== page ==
26 Aug 2019

KiwiSaver for over 65s

From Nine To Noon, 9:09 am on 26 August 2019

New research finds the majority of employers of workers who turn 65 stop paying the three percent KiwiSaver contribution - effectively meaning a pay cut for these older workers.

The Commission for Financial Capability research finds that one in four people over 65 are still working, but three quarters of their employers stop contributing to their retirement savings. The Commission wants to hear from New Zealanders on whether this should be changed, and on range of other issues to do with retirement income, in its three-yearly review.

72222257 - older person counting money in her palm

Photo: 123RF

So far, 2.8 million New Zealanders are signed up with KiwiSaver, and there’s $56 billion in savings altogether.

The Commission for Financial Capability's KiwiSaver expert, Tom Hartmann, says when looking at the data more closely they found 44 percent of those aged 65 to 69 still have jobs.

Compared to other countries, the statistics of those working over the age of 65 is relatively higher, he says.

“We have one of the highest rates in the OECD. So if you compare 24 percent of us are still working over the age of 65 … with the UK rate of 10 percent, Australia’s at 12 percent, the [United] States are at 19 percent and then Japan comes up to 20 and only Iceland that we found is at 35 percent.”

While employers are legally allowed to stop paying the contributions for those aged 65 and over, some may have opted to do so to maintain costs, but others have continued to pay to maintain peace in the workplace, Hartmann says.

“We’re finding only 26 percent continue to give that employer match and we’d like to see that open up.

“We’re hearing from some employers that the reason why they keep contributing is the fact that they don’t want that discrepancy between under 65s and over 65s, just because you turn a certain age doesn’t mean you should necessarily mean you get a paycut. But also [because] some grumbling between employees are bound to happen.”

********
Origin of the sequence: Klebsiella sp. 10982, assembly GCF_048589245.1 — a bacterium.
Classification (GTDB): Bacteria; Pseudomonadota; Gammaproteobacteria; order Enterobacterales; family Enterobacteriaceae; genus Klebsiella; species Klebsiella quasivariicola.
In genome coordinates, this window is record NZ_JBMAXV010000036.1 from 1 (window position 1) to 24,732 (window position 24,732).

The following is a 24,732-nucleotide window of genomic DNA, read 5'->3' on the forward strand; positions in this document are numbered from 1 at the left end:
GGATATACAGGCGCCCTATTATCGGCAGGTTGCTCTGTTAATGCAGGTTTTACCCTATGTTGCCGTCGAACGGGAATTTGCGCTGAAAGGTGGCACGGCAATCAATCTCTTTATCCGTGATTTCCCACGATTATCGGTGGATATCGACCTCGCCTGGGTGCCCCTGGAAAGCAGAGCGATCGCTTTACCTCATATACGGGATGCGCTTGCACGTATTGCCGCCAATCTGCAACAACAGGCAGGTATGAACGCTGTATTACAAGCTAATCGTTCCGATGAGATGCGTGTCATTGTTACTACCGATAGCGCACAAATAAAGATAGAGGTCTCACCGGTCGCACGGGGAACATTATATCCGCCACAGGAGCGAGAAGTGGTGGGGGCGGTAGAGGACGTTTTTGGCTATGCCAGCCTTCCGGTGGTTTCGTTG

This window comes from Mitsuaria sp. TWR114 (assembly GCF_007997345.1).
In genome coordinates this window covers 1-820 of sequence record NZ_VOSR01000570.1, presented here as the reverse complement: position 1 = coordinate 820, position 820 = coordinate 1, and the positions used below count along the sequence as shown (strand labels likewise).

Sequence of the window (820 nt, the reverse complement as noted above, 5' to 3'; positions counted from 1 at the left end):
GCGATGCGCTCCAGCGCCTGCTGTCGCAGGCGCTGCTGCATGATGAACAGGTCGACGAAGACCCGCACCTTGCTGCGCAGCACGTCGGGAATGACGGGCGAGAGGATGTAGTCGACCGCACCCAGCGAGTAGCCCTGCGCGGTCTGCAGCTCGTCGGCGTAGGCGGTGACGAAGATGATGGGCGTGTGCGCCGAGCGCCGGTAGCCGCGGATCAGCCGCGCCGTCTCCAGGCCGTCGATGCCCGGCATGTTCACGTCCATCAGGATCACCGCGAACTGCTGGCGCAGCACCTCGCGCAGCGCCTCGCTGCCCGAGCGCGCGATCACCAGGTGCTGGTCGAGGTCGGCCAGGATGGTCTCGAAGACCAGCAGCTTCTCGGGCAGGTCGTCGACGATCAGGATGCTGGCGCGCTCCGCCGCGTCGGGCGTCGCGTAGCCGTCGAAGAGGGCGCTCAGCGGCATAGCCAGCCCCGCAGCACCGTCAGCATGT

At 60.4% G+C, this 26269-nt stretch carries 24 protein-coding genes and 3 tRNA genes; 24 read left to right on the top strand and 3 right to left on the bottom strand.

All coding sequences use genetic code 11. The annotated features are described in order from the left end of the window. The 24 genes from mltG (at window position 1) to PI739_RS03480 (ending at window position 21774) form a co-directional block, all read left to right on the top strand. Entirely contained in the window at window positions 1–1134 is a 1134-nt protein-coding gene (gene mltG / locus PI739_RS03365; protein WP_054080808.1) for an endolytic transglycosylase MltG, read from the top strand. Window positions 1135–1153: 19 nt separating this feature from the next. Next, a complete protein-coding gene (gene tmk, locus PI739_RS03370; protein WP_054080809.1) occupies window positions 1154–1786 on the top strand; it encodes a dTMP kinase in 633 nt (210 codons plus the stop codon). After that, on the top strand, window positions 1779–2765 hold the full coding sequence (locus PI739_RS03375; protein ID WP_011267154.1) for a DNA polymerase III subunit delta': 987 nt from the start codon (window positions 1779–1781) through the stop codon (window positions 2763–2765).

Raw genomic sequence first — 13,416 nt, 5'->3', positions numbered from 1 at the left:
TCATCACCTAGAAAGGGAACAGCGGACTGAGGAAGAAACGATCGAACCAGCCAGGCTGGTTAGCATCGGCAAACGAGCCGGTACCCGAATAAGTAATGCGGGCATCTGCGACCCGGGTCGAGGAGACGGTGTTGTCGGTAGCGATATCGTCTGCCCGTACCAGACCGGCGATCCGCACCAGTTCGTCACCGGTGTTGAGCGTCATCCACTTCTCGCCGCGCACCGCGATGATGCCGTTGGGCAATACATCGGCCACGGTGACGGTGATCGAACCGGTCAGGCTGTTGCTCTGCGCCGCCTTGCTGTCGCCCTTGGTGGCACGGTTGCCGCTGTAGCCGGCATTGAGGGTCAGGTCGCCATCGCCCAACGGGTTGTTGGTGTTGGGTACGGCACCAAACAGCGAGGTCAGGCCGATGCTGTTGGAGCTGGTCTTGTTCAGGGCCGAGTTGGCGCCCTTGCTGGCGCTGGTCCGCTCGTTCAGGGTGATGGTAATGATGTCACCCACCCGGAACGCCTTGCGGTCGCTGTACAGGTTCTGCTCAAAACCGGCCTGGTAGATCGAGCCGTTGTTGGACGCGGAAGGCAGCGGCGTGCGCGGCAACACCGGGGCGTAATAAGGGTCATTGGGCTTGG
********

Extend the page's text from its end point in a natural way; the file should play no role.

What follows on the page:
Investment and financial advisor Martin Hawes says it’s an “outrage” and that the policy displays an anachronistic view of retirement.

“If you look at it from the older person’s point of view, on their 65th birthday, they’re not working any less well than they were the day before, but they’re effectively taking a three percent pay cut on that day.

“I think it’s just that politicians’ minds are still in the past and they don’t see retirement for what it is today, which is entirely different than what it was for my parents’ generation.”

As part of the commission’s review, a raft of recommendations on KiwiSaver will also be made, and Hartmann says he expects this issue to be one of those.

On the other hand, Hawes says he’d pushed for change earlier in the last round legislative change, which allowed 65 year olds to join or rejoin KiwiSaver, but that had fallen on deaf ears.

Whether or not employers had any concerns about the potential change is something that’s yet to be discussed, Hartmann says.

“We haven’t engaged enough with employers to offload their concerns … there are good actors out there but we would need to know more about what the impacts would be towards older workers and employers.”

In respect to the change that was brought in last month, that allows over 65s to join or rejoin KiwiSaver with the option to add lump sums and withdraw regular amounts, Hartmann says there was a lot of feedback that hinted the policy was discriminatory.

“Since the beginning I believe anyone could stay in KiwiSaver, they didn’t need to get out of it at age 65. But we would get a lot of feedback from over 65s saying, ‘they’re discriminating against us, we’re not allowed to take advantage of this low-cost managed funds scheme’ and so there didn’t appear to be any good reason why that was done, so that was removed.”

And at a time when bank deposit rates have decreased, Hawes says the inclusion of over 65s is essential for retirement savings.

“We’re already seeing a lot of 65-pluses rejoining KiwiSaver and this is particularly a time when interest rates are low, and most likely to go even lower.

“Somebody who thought they could follow the traditional path of simply putting all their money in the bank and spending the interest and funding retirement that way, that’s not going to work.

“KiwiSaver provides a very closely regulated reasonably priced, readymade diversified portfolio for people, and I think it’s now a really good option for people who have retired, not to save in their retirement because they’re in the deaccumulation phase, but to actually use that for their investment fund to save in retirement for their income.”